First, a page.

Open awareness is something that you can practice anywhere. It is basically being fully present through your senses.
From my lounge room and deck I can see Moreton Bay with Stradbroke Island in the background. I used to wake up of a morning and note the sunrise across the bay on my way to making a cup of tea in the kitchen. I would walk past what is an ever-changing view.
Now I am developing the habit of standing still and taking in the view for the few minutes while the water in the jug is boiling.
In this way I can practice open awareness – listening to the sounds of birds waking, watching the changing hues as the sun comes up, observing the breeze in the trees and sensing the weather.
I find that my body immediately relaxes and I am able to quickly drop into mindful breathing as a matter of course. So one mindfulness practice leads onto the next.
What you can do to develop open awareness is to link it to something that you do on a daily basis – a morning walk, the morning cuppa or coffee, the early morning bike ride. If you structure open awareness into your day, you will be more likely to persist with the habit and progressively build mindfulness. You will also find that you will more frequently stop what you are doing and become openly aware of your surroundings.
Tai Chi is described as “poetry in motion” and is a popular pathway to the development of mindfulness. It builds the connection between body, mind and spirit.
I first encountered Tai Chi practice when, as a manager in the public service in the 1980s, I engaged a Tai Chi instructor to conduct training for myself and my staff on a weekly basis. At the time I felt extraordinarily uncoordinated but persisted with the practice in the weekly lessons, only to drop away as pressure of work took over.
In 2014 my wife and I undertook the beginners class in Taoist Tai Chi before going overseas to Europe. I think it certainly helped our fitness and presence of mind. More recently, I returned to the weekly beginners classes but was unable to maintain attendance and learn the full 108 movements owing to work commitments.
The Tai Chi classes provide social support and motivation to master the art of Tai Chi. However, I became discouraged with the classes because I could not keep up owing to my work-induced absences. However, I had really appreciated the benefits of practising Taoist Tai Chi, so I located a training video that takes you through the first 17 moves and now I attempt to use this video to practise Taoist Tai Chi on a daily basis. This video takes you through the steps very slowly with a clear explanation:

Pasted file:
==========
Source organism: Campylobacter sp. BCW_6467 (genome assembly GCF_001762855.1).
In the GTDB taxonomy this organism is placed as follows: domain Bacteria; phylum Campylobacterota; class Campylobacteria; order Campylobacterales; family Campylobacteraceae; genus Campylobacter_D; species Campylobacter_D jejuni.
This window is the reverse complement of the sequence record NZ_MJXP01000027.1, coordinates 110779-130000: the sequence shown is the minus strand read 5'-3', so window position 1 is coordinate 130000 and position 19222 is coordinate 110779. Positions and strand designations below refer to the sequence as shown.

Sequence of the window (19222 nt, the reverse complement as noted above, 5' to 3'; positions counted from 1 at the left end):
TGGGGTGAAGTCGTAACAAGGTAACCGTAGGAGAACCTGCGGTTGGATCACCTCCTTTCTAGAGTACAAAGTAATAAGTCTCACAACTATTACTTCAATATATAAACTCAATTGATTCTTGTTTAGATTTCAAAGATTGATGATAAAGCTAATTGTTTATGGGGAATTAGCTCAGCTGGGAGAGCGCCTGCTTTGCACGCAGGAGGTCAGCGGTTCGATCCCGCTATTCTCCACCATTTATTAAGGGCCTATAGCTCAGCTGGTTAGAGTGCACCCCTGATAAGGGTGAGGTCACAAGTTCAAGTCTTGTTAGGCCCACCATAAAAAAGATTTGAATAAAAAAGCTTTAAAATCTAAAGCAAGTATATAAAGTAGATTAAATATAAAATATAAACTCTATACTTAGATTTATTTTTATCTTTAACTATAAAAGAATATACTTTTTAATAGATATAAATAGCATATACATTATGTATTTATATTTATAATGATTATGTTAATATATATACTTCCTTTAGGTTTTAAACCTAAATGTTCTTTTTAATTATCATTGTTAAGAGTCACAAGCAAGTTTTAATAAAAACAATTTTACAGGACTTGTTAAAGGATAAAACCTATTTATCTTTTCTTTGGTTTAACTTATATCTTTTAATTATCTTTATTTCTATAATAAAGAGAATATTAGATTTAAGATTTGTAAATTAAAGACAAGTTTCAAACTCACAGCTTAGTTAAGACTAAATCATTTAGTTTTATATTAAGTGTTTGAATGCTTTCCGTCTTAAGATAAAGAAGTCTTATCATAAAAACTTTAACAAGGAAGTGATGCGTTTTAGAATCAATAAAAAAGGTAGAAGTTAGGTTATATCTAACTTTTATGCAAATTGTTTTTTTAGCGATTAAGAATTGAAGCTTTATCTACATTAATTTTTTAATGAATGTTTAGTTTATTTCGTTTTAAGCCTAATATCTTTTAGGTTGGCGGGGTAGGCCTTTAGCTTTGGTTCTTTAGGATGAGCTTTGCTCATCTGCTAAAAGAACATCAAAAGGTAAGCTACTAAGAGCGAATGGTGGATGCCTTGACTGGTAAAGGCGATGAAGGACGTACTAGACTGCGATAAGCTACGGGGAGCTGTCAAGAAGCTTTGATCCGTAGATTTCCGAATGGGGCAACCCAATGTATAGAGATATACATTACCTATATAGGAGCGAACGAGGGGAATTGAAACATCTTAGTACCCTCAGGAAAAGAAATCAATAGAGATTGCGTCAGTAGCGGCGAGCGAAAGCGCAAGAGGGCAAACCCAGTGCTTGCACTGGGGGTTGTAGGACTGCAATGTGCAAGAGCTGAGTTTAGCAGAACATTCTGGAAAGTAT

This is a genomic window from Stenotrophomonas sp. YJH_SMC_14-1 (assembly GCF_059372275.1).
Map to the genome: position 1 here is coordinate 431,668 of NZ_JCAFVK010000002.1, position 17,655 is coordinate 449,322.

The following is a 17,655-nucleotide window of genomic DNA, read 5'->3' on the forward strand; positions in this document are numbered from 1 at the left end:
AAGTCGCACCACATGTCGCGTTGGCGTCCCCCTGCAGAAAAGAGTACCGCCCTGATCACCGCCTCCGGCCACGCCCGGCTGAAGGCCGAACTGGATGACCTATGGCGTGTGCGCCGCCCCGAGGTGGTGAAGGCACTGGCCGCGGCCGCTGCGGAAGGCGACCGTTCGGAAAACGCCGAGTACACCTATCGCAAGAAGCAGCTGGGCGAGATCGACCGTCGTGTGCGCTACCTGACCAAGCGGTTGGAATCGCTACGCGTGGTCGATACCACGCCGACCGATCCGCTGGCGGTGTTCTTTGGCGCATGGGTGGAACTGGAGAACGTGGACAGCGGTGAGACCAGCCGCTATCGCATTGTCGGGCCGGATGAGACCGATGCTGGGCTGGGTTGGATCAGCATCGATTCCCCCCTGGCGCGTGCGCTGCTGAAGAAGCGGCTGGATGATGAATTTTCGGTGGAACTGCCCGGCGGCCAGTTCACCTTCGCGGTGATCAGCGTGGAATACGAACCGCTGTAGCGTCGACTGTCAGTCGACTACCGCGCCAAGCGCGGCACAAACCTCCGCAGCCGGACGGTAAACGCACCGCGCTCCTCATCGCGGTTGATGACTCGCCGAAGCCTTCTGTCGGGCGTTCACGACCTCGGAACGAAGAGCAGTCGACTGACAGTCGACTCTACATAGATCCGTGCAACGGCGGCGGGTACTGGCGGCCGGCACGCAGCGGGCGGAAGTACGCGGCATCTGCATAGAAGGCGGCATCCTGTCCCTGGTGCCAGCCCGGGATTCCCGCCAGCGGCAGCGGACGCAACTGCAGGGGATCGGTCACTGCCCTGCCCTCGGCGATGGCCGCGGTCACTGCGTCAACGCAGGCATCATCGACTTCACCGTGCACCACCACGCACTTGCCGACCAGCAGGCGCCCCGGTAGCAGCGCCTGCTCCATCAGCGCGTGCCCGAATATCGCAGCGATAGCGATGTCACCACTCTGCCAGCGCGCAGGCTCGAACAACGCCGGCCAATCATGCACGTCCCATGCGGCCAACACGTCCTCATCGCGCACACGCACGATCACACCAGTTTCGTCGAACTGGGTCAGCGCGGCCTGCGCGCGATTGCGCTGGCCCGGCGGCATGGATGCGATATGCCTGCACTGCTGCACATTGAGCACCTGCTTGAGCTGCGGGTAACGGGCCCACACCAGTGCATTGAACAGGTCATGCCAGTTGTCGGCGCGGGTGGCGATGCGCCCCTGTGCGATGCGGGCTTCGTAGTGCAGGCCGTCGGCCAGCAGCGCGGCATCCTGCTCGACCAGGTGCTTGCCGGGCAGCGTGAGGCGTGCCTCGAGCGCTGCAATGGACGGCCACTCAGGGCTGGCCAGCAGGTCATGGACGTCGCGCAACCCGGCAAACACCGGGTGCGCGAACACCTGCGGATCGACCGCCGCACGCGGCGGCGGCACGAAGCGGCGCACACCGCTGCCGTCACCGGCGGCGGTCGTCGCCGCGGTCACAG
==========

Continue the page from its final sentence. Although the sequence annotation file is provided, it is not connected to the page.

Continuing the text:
The advantage of this video is that the 17 moves take only about 4 minutes and they can be completed in sets of three or more repetitions. The creators of the video also provide a practice video for the highly recommended warm-up exercises.
As with mastery of anything, Taoist Tai Chi requires regular practice, ideally on a daily basis. The more frequently you practise, the greater are the benefits you can experience in terms of physical and mental health and the growth of mindfulness.
The significant degree of turning and stretching in each of the movements, combined with the adaptability of the form to suit individual needs, are just some of the factors that contribute to its focus on restoring, improving and maintaining health.
The specific health benefits they identify include:
improved balance and posture
increased strength and flexibility
alleviation of the symptoms of illness such as arthritis, high blood pressure and migraine.
Tai Chi, like mindfulness, develops calmness, focus, concentration and clarity.
Nature is a wonderful source of mindfulness. We so often look at something in nature but don’t see the beauty that is there. One way to really appreciate nature and all it has to offer is to adopt “open awareness” – to take in the sounds, sights, colours, smells, contours and touch sensations.
So often we walk past the opportunity to be mindful in the presence of nature – we overlook the connectedness that is in front of us. As Louie Schwartzberg reminds us – every living creature is dependent on some other living entity for its survival.
We so often fail to appreciate what is before us – the changing nature of the sky with each passing moment. We miss the varying hues, the different cloud formations, the sun drenched waters that emerge with sunrise or the deepening shadows occurring with sunsets. We pass off the weather as “good” or “bad”, ascribing some personal value to it based on our own convenience or inconvenience at the time.
Louie Schwartzberg, the famous time-lapse photographer, reminds us to be grateful when we encounter the beauty of nature:
Louie argues that nature is a pathway to mindfulness if we are open to, and appreciative of, its beauty.